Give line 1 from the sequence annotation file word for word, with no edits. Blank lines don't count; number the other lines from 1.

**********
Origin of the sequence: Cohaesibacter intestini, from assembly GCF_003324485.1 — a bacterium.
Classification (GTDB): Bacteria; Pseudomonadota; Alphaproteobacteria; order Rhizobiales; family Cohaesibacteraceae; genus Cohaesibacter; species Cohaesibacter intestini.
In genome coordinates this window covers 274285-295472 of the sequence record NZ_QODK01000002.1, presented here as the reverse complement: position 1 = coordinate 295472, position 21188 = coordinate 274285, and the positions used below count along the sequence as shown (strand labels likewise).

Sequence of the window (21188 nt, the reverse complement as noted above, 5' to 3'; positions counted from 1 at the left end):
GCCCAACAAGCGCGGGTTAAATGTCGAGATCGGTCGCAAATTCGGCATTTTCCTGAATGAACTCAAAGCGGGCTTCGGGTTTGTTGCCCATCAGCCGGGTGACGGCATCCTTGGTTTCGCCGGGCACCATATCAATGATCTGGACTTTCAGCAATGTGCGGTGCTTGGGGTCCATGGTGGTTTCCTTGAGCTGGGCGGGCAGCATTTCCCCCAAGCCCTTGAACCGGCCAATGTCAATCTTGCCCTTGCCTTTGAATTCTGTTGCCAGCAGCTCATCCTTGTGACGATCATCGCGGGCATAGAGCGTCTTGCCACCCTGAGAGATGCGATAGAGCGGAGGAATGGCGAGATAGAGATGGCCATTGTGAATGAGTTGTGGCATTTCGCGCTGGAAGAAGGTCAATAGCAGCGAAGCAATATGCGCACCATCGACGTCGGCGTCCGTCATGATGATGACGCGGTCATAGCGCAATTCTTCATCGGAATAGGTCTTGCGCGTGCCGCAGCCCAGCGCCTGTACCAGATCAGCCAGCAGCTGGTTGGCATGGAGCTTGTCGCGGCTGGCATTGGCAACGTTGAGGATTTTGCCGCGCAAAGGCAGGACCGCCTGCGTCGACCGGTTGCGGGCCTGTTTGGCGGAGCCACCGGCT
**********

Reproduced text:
Origin of the sequence: Cohaesibacter intestini, from assembly GCF_003324485.1 — a bacterium.